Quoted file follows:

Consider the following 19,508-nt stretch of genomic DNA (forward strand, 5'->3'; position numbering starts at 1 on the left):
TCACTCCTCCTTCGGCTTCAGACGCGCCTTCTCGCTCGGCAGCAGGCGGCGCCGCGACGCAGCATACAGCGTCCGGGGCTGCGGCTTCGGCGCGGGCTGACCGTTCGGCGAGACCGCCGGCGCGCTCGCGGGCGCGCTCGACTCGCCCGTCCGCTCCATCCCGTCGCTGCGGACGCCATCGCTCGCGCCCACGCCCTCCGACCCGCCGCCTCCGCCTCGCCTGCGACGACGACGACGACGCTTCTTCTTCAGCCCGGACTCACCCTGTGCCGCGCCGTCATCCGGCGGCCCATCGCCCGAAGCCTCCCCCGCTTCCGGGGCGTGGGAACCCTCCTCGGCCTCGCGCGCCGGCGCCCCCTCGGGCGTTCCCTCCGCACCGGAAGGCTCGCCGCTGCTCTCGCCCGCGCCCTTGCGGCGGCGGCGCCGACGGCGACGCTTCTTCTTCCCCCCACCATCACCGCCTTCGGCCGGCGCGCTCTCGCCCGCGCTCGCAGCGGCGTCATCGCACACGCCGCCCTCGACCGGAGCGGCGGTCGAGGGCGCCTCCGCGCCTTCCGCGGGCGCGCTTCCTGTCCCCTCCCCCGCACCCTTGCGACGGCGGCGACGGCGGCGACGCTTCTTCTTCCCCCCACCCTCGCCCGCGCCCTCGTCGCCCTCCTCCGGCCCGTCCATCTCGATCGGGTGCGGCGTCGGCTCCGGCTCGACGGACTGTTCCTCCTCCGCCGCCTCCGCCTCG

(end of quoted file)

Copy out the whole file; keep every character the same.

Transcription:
Consider the following 19,508-nt stretch of genomic DNA (forward strand, 5'->3'; position numbering starts at 1 on the left):
TCACTCCTCCTTCGGCTTCAGACGCGCCTTCTCGCTCGGCAGCAGGCGGCGCCGCGACGCAGCATACAGCGTCCGGGGCTGCGGCTTCGGCGCGGGCTGACCGTTCGGCGAGACCGCCGGCGCGCTCGCGGGCGCGCTCGACTCGCCCGTCCGCTCCATCCCGTCGCTGCGGACGCCATCGCTCGCGCCCACGCCCTCCGACCCGCCGCCTCCGCCTCGCCTGCGACGACGACGACGACGCTTCTTCTTCAGCCCGGACTCACCCTGTGCCGCGCCGTCATCCGGCGGCCCATCGCCCGAAGCCTCCCCCGCTTCCGGGGCGTGGGAACCCTCCTCGGCCTCGCGCGCCGGCGCCCCCTCGGGCGTTCCCTCCGCACCGGAAGGCTCGCCGCTGCTCTCGCCCGCGCCCTTGCGGCGGCGGCGCCGACGGCGACGCTTCTTCTTCCCCCCACCATCACCGCCTTCGGCCGGCGCGCTCTCGCCCGCGCTCGCAGCGGCGTCATCGCACACGCCGCCCTCGACCGGAGCGGCGGTCGAGGGCGCCTCCGCGCCTTCCGCGGGCGCGCTTCCTGTCCCCTCCCCCGCACCCTTGCGACGGCGGCGACGGCGGCGACGCTTCTTCTTCCCCCCACCCTCGCCCGCGCCCTCGTCGCCCTCCTCCGGCCCGTCCATCTCGATCGGGTGCGGCGTCGGCTCCGGCTCGACGGACTGTTCCTCCTCCGCCGCCTCCGCCTCG